A face rarely seen
Flight service specialists perform vital role

Darrell Greer
Northern News Services

RANKIN INLET (Jan 27/99) - They're not the type of people the average "Joe Traveller" spends a whole lot of time thinking about -- in fact, probably never.

They sit in their glass-cased booths high above runways that link Northern communities to the rest of the country and watch an endless stream of humanity soar above the clouds in great metallic birds of all sizes and colours. And, they sit and watch protectively as those who would conquer the heavens return.

Their voices, which constantly fill the airwaves with necessary information, are rarely heard beyond the realm of those possessing the knowledge to navigate the skies. They are flight service specialists (FSS) and their contributions to air travel are often as unheralded as they are vital.

Bob Cymbalisty is a FSS who has been in Rankin Inlet since September, 1997. He's been employed with NAVCAN for about six years since completing his training in Cornwall, Ont., and has watched over travellers from towers in Brandon, Regina and Thompson before coming to the Keewatin.

"I have found Rankin to be a fantastic community, both my wife, Paula, and I enjoy it here immensely," says Cymbalisty. "We've had nothing but good times and made friends virtually from the day we landed."

Cymbalisty says in Rankin, FSS encompasses the duties of an advisory service, all in-flight information, vehicle control, weather briefing and observing service, alerting service for flights in progress and initiating search and rescue in the event they're needed and a variety of other services.

"Local knowledge takes a while to develop, especially here in such close proximity to Hudson's Bay. By local knowledge, I mean flying conditions, companies that work around the airport, those responsible for maintaining the runway and different community groups. I've never been anywhere where we were as involved with the community as we are in Rankin."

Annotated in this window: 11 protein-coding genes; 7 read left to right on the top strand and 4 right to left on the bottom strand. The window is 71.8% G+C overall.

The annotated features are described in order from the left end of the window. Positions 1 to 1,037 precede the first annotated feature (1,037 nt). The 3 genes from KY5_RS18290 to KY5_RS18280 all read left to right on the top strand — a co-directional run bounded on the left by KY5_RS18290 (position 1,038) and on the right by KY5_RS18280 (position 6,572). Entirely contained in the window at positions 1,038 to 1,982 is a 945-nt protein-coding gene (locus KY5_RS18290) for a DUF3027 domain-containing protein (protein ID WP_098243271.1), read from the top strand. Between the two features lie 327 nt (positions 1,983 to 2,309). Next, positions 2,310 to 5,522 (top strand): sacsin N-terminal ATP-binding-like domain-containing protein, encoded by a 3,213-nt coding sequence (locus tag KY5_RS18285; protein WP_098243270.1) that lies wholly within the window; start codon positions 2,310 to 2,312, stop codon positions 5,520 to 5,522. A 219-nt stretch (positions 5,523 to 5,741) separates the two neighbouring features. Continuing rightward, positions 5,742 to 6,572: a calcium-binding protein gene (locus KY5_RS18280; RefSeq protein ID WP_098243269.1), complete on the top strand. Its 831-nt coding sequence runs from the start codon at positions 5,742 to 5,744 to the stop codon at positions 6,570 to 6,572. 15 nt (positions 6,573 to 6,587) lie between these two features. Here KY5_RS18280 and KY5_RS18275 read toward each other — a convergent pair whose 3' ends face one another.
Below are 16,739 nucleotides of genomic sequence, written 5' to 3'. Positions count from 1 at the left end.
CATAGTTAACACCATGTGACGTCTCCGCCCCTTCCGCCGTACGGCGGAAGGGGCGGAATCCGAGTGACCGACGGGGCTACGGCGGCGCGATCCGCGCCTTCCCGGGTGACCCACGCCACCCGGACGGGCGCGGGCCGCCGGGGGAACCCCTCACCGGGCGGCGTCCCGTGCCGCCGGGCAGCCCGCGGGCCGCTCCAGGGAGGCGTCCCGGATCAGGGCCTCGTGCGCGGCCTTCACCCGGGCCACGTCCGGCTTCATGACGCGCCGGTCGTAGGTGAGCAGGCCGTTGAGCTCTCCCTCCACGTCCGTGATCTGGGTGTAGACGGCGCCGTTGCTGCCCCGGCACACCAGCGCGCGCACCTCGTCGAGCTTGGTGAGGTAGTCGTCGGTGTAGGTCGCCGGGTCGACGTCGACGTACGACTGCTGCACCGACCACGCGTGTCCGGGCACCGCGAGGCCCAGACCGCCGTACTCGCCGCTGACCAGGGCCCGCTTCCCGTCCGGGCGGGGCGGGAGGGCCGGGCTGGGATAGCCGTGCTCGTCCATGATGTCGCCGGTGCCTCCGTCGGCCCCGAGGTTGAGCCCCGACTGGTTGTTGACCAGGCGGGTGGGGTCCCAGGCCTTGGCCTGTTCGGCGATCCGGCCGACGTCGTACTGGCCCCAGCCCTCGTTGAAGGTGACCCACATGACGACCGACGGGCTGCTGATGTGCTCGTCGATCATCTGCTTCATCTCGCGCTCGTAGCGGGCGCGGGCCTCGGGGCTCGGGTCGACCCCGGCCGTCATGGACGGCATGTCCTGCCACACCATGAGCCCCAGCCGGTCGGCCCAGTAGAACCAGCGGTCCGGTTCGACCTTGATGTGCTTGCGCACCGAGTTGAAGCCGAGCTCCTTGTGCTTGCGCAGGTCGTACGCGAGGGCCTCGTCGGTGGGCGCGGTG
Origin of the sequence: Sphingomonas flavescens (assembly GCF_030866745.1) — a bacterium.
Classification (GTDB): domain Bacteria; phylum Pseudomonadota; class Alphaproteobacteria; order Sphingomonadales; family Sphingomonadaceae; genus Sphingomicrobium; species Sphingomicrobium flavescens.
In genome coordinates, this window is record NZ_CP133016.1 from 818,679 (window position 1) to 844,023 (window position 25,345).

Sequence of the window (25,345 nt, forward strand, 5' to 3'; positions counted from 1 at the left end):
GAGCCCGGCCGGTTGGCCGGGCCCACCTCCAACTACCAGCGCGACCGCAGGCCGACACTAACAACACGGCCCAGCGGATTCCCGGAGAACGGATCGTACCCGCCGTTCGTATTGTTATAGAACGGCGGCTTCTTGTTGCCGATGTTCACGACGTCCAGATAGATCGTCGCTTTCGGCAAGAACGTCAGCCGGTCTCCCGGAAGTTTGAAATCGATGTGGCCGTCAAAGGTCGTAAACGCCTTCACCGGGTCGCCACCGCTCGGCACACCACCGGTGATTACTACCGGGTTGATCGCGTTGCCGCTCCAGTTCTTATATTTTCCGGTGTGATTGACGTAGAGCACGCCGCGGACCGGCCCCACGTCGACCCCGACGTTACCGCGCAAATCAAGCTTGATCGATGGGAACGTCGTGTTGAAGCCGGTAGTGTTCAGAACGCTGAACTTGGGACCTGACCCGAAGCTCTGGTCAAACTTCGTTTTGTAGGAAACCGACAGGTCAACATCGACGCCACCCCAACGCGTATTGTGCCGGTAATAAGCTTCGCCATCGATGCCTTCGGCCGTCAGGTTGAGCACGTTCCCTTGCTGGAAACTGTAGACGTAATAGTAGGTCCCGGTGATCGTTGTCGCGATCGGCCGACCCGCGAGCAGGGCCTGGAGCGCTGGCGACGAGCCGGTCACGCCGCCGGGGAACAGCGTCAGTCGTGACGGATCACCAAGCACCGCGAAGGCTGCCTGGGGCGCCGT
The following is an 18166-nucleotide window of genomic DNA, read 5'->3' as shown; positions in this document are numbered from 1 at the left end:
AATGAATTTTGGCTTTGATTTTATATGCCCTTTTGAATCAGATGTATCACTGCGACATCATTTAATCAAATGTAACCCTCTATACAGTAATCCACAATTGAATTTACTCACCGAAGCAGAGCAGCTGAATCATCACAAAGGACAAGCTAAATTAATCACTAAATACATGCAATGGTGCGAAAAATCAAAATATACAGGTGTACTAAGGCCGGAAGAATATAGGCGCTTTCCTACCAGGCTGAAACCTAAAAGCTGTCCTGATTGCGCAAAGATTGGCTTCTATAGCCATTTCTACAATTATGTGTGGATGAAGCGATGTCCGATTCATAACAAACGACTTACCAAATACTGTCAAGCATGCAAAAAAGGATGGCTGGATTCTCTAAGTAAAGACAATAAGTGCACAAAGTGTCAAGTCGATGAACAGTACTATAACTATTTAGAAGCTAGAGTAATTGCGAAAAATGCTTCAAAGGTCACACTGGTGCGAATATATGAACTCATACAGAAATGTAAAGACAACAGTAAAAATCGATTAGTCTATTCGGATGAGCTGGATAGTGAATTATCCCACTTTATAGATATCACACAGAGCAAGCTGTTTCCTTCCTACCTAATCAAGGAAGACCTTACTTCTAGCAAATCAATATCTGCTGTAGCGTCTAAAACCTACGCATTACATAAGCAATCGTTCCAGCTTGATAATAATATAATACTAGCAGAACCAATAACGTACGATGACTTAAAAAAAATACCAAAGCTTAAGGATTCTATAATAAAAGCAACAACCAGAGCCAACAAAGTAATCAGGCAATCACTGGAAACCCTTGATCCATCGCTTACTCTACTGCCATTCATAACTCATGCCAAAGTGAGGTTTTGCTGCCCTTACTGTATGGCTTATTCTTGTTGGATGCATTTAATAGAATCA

Cymbalisty says, from what he's observed from his Rankin tower, you see a hearty type of traveller coming to the Keewatin.

"You see people coming up here for a purpose. They could do wonders here if it was activated as more of a tourist destination, but I think that's yet to take place. Maybe it will happen after Nunavut comes to pass. I would recommend it highly and I'll be bringing all my friends from the south up here to see it. It's just too beautiful to pass up."

Although behind the scenes, Cymbalisty says he doesn't feel FSS members are taken for granted. He says those in the know -- pilots, flight attendants, airlines -- all recognize what they do and that they are an important "cog in the wheel."

"Maybe George Public tends not to see us because we're not a high profile job like a pilot or the movie persona made out to be an air traffic controller, but we all know the job we do is important.

"If you want to take a hockey analogy, we're the grinders or the pluggers. We go into the corners and muck it out. We get things done. Granted, we might not put the puck in the net all the time, but, without us, it would be difficult for the system to run as smoothly as it does."